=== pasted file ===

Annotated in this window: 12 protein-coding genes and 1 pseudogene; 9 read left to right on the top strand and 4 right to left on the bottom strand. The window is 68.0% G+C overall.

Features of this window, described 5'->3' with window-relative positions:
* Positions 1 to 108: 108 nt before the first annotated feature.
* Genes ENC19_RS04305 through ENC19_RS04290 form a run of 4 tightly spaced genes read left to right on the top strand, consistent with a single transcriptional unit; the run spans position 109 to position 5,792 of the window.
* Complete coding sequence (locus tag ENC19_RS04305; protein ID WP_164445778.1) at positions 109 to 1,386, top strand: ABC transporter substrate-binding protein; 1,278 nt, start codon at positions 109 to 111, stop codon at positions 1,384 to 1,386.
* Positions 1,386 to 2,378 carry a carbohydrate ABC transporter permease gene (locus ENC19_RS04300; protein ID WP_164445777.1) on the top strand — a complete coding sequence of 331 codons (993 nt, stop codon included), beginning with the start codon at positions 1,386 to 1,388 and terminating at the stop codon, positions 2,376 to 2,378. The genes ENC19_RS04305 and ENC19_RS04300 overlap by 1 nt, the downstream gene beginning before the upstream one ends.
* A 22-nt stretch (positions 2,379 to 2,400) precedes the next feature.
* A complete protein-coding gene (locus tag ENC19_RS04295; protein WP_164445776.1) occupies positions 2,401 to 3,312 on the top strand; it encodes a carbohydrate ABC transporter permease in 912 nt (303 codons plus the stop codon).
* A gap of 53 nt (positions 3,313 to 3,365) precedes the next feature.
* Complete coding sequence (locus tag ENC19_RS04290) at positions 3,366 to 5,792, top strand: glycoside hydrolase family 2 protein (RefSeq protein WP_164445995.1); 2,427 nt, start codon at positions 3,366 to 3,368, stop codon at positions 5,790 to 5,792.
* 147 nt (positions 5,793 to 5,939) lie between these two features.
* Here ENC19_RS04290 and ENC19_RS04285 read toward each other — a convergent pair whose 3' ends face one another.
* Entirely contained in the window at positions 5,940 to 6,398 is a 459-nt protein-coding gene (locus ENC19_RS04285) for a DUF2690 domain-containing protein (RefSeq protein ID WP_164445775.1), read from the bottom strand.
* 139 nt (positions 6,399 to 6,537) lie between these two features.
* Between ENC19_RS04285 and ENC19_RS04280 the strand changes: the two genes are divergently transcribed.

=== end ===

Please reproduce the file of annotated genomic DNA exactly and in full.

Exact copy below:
Annotated in this window: 12 protein-coding genes and 1 pseudogene; 9 read left to right on the top strand and 4 right to left on the bottom strand. The window is 68.0% G+C overall.

Features of this window, described 5'->3' with window-relative positions:
* Positions 1 to 108: 108 nt before the first annotated feature.
* Genes ENC19_RS04305 through ENC19_RS04290 form a run of 4 tightly spaced genes read left to right on the top strand, consistent with a single transcriptional unit; the run spans position 109 to position 5,792 of the window.
* Complete coding sequence (locus tag ENC19_RS04305; protein ID WP_164445778.1) at positions 109 to 1,386, top strand: ABC transporter substrate-binding protein; 1,278 nt, start codon at positions 109 to 111, stop codon at positions 1,384 to 1,386.
* Positions 1,386 to 2,378 carry a carbohydrate ABC transporter permease gene (locus ENC19_RS04300; protein ID WP_164445777.1) on the top strand — a complete coding sequence of 331 codons (993 nt, stop codon included), beginning with the start codon at positions 1,386 to 1,388 and terminating at the stop codon, positions 2,376 to 2,378. The genes ENC19_RS04305 and ENC19_RS04300 overlap by 1 nt, the downstream gene beginning before the upstream one ends.
* A 22-nt stretch (positions 2,379 to 2,400) precedes the next feature.
* A complete protein-coding gene (locus tag ENC19_RS04295; protein WP_164445776.1) occupies positions 2,401 to 3,312 on the top strand; it encodes a carbohydrate ABC transporter permease in 912 nt (303 codons plus the stop codon).
* A gap of 53 nt (positions 3,313 to 3,365) precedes the next feature.
* Complete coding sequence (locus tag ENC19_RS04290) at positions 3,366 to 5,792, top strand: glycoside hydrolase family 2 protein (RefSeq protein WP_164445995.1); 2,427 nt, start codon at positions 3,366 to 3,368, stop codon at positions 5,790 to 5,792.
* 147 nt (positions 5,793 to 5,939) lie between these two features.
* Here ENC19_RS04290 and ENC19_RS04285 read toward each other — a convergent pair whose 3' ends face one another.
* Entirely contained in the window at positions 5,940 to 6,398 is a 459-nt protein-coding gene (locus ENC19_RS04285) for a DUF2690 domain-containing protein (RefSeq protein ID WP_164445775.1), read from the bottom strand.
* 139 nt (positions 6,399 to 6,537) lie between these two features.
* Between ENC19_RS04285 and ENC19_RS04280 the strand changes: the two genes are divergently transcribed.